Masada was the mountain stronghold used by the Jews in their struggle against Rome. The word “Masada” comes from the Aramaic and it means “stronghold,” “fortress.” Masada is located near the western shores of the Dead Sea, about 12 miles south of En-Gedi.
The fortification rises about 820 feet above the valley. Masada was first fortified in the days of the Maccabees by the High Priest Jonathan, the brother and successor of Judas Maccabeus. Herod the Great enlarged and rebuilt the fortress and it became one of the most important military places of his empire. Masada played an important part in the Jewish revolt against the Romans.
In 66 A.D. a group of Jewish revolutionaries known as the sicarii took Masada from the Romans and it became the center of Jewish activities against the Roman army. After the destruction of Jerusalem in 70 A.D., the Jews made a last effort of resistance at Masada. In 73 A.D., Flavius Silva, the commander of the Tenth Roman Legion, was assigned to take Masada from the Jews. With the help of five thousand soldiers, nine thousand slaves, and many prisoners of war, Flavius Silva built an enormous siege ramp.
The ramp of beaten earth and stones was constructed at the western approach of Masada. The Romans built a siege tower on this ramp and from a covering at the top of the tower, the Romans used a battering ram against the defenses of the city and broke through the walls protecting Masada. The remains of nine Roman camps at the base of the mountain are still clearly visible today from the top of Masada.
Jodi Magness, in an article published in Popular Archaeology, describes the Roman Siege Camps:
In 72 or 73, the Roman troops arrived at the foot of Masada, the last fortress held by Jewish rebels. When the Romans arrived at the foot of Masada, they constructed a stone wall, 10-12 feet (ca. 3 meters) high and approximately 4,000 yards (4,500 meters) long, which completely encircled the base of the mountain. This circumvallation wall sealed off the fortress, preventing the besieged from escaping and making it impossible for others to join them. Gwyn Davies emphasizes “the clear symbolic message conveyed” by the construction of the siege works, both to the rebels holding out atop Masada and other peoples under Roman rule. Guards posted at towers along the wall kept watch to ensure that no one scaled it. In addition to the circumvallation wall, the Romans established eight camps to house their troops, which archaeologists have labeled with the letters A-H. The camps surround the base of the mountain, guarding potential routes of escape. Josephus’s description of the circumvallation wall and siege camps accords well with the archaeological remains:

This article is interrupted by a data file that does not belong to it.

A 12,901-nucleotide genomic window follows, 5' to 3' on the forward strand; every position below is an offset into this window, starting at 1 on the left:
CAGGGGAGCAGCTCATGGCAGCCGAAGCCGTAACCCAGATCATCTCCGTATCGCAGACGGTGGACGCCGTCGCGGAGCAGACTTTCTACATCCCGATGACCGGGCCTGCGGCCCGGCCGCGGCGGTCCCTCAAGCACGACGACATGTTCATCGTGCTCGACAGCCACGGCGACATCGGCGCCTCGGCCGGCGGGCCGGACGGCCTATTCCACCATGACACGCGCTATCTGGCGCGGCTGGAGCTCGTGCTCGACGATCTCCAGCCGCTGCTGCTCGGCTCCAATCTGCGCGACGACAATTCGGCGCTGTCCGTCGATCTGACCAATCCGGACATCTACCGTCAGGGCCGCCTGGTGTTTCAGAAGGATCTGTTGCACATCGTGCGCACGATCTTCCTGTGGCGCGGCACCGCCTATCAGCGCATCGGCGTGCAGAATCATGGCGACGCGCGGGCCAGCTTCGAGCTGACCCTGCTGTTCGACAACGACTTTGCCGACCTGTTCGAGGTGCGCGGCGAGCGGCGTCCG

The Roman general advanced at the head of his forces against Eleazar and his band of Sicarii who held Masada, and promptly making himself master of the whole district, established garrisons at the most suitable points, threw up a wall all round the fortress, to make it difficult for any of the besieged to escape, and posted sentinels to guard it. (War 7.275).
According to Josephus, the Jewish historian, Eleazar Ben Yair made a passionate speech to his compatriots. Ben Yair asked his compatriots to take their own lives in order to escape capture. He said that their death would deprive the Romans from claiming victory over the resistance. He said to his men:
Daybreak will end our resistance. But we are free to choose an honorable death with our loved ones. Let us leave this world unenslaved by our enemies, free men, in company with our wives and children. Let our wives thus die undishonored, our children unacquainted with slavery; and when they are gone, let us render a generous service to each other, preserving our liberty as a noble winding-sheet.
But before we die, let the whole fortress go up in flames: it will be a bitter blow to the Romans to find our persons beyond their reach and nothing for them to loot. One thing only let us spare; let us spare our store of food: it will bear witness that we perished not through hunger, but because we chose death rather than slavery (War 7.334-36).
The revolutionaries, 960 men, women, and children, then made a suicide pact. Each man killed his own wife and children. Then, each man laid beside his family to be killed by one of ten men selected by lot. After these ten men had killed the heads of the families, they cast lots among themselves and one of the ten was selected to slay the other nine, and finally, he took his own life.
The next morning, when the Romans entered Masada, they found the smoldering remains of the burnt houses and the silence of death. Two women and several children hid themselves and escaped the mass suicide to tell the story of those men, women, and children who preferred death to slavery.
Emeritus Professor of Old Testament
Northern Baptist Seminary
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